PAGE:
13 front of the Krstic Trial Chamber and said, you know, if we look at that
14 intercept that says "up there," and we take Erdemovic's testimony which
15 says, "men from Bratunac" and we piece it together what, we come up with
16 is, up there, Bratunac Brigade intercept, Bratunac men, Bratunac Brigade,
17 enough. And they found beyond a reasonable doubt, beyond a reasonable
18 doubt, which is a pretty high standard, based on that. Now, was what
19 intentional? Of course not but it happened. And there lies the problem,
20 it happened.
21 Now, that's why I think we need to be very careful. And in this
22 Tribunal I tried to in my trial brief to set out some guidance. I know we
23 had some evidence, standards on reviewing evidence. I tried to be a
24 little more helpful, and I added a few of my own which I thought were
25 consistent with the law such as: How do you review the evidence of
1 somebody who's gotten a deal? I mean, it's kind of important. What are
2 some of the indicia that you can look at. But what we know from the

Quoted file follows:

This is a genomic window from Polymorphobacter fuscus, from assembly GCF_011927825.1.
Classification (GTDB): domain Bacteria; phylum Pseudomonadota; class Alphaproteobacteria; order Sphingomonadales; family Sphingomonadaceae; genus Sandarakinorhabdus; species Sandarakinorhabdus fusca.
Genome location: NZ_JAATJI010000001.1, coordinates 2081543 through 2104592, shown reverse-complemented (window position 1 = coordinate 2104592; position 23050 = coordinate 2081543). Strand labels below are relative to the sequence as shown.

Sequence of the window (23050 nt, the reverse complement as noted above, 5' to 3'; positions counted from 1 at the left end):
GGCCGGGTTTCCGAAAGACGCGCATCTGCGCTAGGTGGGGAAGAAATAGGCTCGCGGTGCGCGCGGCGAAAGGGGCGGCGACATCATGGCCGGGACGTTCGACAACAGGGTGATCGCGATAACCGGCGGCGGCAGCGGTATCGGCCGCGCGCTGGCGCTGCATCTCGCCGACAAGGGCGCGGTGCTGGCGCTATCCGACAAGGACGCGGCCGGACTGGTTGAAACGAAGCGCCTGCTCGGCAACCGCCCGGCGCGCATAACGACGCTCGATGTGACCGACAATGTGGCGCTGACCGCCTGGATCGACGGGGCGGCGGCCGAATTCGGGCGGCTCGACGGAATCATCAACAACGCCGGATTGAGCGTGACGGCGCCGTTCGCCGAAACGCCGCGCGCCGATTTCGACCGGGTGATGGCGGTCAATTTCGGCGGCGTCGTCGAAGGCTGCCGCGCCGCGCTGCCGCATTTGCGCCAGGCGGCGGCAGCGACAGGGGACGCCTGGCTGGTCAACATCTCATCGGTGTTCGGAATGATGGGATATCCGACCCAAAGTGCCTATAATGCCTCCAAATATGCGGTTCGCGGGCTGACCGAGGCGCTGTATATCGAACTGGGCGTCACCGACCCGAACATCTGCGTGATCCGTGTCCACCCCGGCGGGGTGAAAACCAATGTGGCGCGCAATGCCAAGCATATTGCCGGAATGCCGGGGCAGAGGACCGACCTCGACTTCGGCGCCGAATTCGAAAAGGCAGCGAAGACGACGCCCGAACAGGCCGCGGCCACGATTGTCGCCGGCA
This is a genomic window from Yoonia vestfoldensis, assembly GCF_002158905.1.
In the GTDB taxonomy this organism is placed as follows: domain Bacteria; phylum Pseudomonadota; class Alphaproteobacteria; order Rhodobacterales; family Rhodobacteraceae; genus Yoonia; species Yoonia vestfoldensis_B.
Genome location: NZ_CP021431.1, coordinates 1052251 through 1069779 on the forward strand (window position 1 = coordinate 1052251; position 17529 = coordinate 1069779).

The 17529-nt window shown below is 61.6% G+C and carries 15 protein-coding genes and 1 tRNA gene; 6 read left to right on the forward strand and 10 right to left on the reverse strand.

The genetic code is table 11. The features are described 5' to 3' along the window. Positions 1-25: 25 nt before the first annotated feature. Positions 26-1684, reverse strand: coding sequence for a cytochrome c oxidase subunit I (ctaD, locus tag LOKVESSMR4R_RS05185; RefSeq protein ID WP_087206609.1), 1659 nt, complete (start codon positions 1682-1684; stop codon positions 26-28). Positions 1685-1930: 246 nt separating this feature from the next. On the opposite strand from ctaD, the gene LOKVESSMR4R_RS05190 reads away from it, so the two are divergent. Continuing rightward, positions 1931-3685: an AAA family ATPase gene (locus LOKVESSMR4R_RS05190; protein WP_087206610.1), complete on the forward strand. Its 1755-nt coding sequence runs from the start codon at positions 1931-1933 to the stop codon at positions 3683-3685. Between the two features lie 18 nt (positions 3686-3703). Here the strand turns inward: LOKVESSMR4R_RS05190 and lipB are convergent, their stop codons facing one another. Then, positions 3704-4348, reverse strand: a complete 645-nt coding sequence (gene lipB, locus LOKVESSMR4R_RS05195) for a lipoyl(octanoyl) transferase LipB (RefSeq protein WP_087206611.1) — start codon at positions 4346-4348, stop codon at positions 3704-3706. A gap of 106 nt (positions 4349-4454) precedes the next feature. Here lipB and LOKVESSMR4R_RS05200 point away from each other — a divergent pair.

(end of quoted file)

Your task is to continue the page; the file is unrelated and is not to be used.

3 jurisprudence here is if you're going to piece together a fact based on
4 circumstantial evidence, various pieces of circumstantial evidence, you
5 have to first exclude all other reasonable and possible explanations. All
6 right. That gives me a little more comfort --
7 MR. McCLOSKEY: Objection, Your Honour.
8 JUDGE LIU: Yes.
9 MR. McCLOSKEY: That is just a flat-out misstatement of the law.
10 You do not have to exclude all other possible interpretations. This would
11 make proving a case absolutely impossible. It's a fundamental
12 misstatement of the law and it cannot stand.
13 JUDGE LIU: Well, Mr. McCloskey, you have to understand that these
14 are the understandings and interpretations of Mr. Karnavas to the law.
15 You may not agree with it, but this is their understanding.
16 MR. KARNAVAS: Your Honours, in my brief, in my trial brief, I set
17 the standard, I cited the law, and if I said "all," I apologise. I
18 withdraw it's not all. It's reasonable and plausible explanations. All
20 Now, what do we mean by that? Can we think of an example that
21 might help us? Well, I have one example from this Court that we did. I
22 think it's important to use something live from this case. And first of
23 all, I want to say at the outset that I'm not attacking anybody; that's
24 number one. Number two, and it has to do with Mr. Butler in an exchange